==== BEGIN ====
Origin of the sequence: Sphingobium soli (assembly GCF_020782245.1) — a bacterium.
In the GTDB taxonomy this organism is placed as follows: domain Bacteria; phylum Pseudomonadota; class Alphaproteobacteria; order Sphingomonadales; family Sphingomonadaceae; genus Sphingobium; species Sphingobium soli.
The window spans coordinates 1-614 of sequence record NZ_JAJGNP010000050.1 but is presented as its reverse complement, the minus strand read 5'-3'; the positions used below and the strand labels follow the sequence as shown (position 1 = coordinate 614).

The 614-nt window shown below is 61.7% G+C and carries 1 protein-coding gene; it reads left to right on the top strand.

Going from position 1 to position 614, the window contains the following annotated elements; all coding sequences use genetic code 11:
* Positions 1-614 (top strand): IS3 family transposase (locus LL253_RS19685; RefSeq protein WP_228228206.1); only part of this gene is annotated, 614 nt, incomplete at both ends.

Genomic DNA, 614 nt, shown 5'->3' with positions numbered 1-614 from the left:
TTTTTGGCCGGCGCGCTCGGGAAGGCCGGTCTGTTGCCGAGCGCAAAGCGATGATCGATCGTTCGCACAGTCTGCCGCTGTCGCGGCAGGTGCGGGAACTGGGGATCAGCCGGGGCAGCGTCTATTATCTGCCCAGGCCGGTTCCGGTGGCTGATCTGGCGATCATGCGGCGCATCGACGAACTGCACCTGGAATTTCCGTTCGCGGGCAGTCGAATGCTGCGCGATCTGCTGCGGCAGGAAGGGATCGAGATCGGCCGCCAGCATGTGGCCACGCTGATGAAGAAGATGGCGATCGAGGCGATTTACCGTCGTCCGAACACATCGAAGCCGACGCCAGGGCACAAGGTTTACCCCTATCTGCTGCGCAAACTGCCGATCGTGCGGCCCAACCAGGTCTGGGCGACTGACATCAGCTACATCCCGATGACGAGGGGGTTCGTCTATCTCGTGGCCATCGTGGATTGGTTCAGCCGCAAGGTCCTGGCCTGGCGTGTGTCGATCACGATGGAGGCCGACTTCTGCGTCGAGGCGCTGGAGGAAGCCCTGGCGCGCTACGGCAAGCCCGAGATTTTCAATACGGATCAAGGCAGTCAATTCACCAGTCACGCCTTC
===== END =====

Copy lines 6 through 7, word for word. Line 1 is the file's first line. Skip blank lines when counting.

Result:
* Positions 1-614 (top strand): IS3 family transposase (locus LL253_RS19685; RefSeq protein WP_228228206.1); only part of this gene is annotated, 614 nt, incomplete at both ends.

Genomic DNA, 614 nt, shown 5'->3' with positions numbered 1-614 from the left: